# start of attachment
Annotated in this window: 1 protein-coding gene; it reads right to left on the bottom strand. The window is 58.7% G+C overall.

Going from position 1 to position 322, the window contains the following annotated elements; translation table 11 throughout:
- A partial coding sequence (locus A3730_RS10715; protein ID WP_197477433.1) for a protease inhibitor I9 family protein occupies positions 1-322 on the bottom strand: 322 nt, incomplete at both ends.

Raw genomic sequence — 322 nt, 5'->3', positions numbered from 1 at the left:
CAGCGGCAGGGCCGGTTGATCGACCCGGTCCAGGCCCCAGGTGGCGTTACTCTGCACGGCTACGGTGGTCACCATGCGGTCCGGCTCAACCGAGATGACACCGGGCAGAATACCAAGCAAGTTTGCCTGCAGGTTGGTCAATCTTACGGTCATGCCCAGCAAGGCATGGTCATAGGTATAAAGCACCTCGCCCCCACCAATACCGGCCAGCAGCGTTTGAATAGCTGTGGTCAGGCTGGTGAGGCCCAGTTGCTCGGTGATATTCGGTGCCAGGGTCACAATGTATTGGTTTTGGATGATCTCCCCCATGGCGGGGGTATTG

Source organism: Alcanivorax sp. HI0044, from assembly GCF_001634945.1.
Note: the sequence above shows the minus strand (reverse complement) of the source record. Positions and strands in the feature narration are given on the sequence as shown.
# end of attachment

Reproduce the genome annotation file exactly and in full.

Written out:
Annotated in this window: 1 protein-coding gene; it reads right to left on the bottom strand. The window is 58.7% G+C overall.

Going from position 1 to position 322, the window contains the following annotated elements; translation table 11 throughout:
- A partial coding sequence (locus A3730_RS10715; protein ID WP_197477433.1) for a protease inhibitor I9 family protein occupies positions 1-322 on the bottom strand: 322 nt, incomplete at both ends.

Raw genomic sequence — 322 nt, 5'->3', positions numbered from 1 at the left:
CAGCGGCAGGGCCGGTTGATCGACCCGGTCCAGGCCCCAGGTGGCGTTACTCTGCACGGCTACGGTGGTCACCATGCGGTCCGGCTCAACCGAGATGACACCGGGCAGAATACCAAGCAAGTTTGCCTGCAGGTTGGTCAATCTTACGGTCATGCCCAGCAAGGCATGGTCATAGGTATAAAGCACCTCGCCCCCACCAATACCGGCCAGCAGCGTTTGAATAGCTGTGGTCAGGCTGGTGAGGCCCAGTTGCTCGGTGATATTCGGTGCCAGGGTCACAATGTATTGGTTTTGGATGATCTCCCCCATGGCGGGGGTATTG

Source organism: Alcanivorax sp. HI0044, from assembly GCF_001634945.1.
Note: the sequence above shows the minus strand (reverse complement) of the source record. Positions and strands in the feature narration are given on the sequence as shown.